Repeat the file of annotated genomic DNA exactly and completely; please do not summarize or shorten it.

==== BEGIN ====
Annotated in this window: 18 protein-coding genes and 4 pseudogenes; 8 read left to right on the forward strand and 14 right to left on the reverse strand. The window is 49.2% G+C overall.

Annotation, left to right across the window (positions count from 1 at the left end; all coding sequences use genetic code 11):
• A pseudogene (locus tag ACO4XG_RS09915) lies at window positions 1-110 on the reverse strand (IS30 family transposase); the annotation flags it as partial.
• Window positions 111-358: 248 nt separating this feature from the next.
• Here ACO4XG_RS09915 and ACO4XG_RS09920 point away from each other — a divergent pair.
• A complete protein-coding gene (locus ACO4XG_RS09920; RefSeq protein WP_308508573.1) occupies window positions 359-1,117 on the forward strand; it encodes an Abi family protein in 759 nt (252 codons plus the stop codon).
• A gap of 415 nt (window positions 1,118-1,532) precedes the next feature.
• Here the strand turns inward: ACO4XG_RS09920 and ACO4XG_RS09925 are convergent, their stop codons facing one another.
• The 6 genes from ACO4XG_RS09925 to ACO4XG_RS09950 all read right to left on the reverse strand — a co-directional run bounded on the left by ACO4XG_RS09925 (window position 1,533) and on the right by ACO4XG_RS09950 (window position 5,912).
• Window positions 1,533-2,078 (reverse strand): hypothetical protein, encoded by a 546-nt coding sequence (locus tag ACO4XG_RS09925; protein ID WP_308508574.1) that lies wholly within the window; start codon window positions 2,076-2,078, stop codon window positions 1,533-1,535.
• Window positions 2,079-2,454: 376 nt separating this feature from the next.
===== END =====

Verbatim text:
Annotated in this window: 18 protein-coding genes and 4 pseudogenes; 8 read left to right on the forward strand and 14 right to left on the reverse strand. The window is 49.2% G+C overall.

Annotation, left to right across the window (positions count from 1 at the left end; all coding sequences use genetic code 11):
• A pseudogene (locus tag ACO4XG_RS09915) lies at window positions 1-110 on the reverse strand (IS30 family transposase); the annotation flags it as partial.
• Window positions 111-358: 248 nt separating this feature from the next.
• Here ACO4XG_RS09915 and ACO4XG_RS09920 point away from each other — a divergent pair.
• A complete protein-coding gene (locus ACO4XG_RS09920; RefSeq protein WP_308508573.1) occupies window positions 359-1,117 on the forward strand; it encodes an Abi family protein in 759 nt (252 codons plus the stop codon).
• A gap of 415 nt (window positions 1,118-1,532) precedes the next feature.
• Here the strand turns inward: ACO4XG_RS09920 and ACO4XG_RS09925 are convergent, their stop codons facing one another.
• The 6 genes from ACO4XG_RS09925 to ACO4XG_RS09950 all read right to left on the reverse strand — a co-directional run bounded on the left by ACO4XG_RS09925 (window position 1,533) and on the right by ACO4XG_RS09950 (window position 5,912).
• Window positions 1,533-2,078 (reverse strand): hypothetical protein, encoded by a 546-nt coding sequence (locus tag ACO4XG_RS09925; protein ID WP_308508574.1) that lies wholly within the window; start codon window positions 2,076-2,078, stop codon window positions 1,533-1,535.
• Window positions 2,079-2,454: 376 nt separating this feature from the next.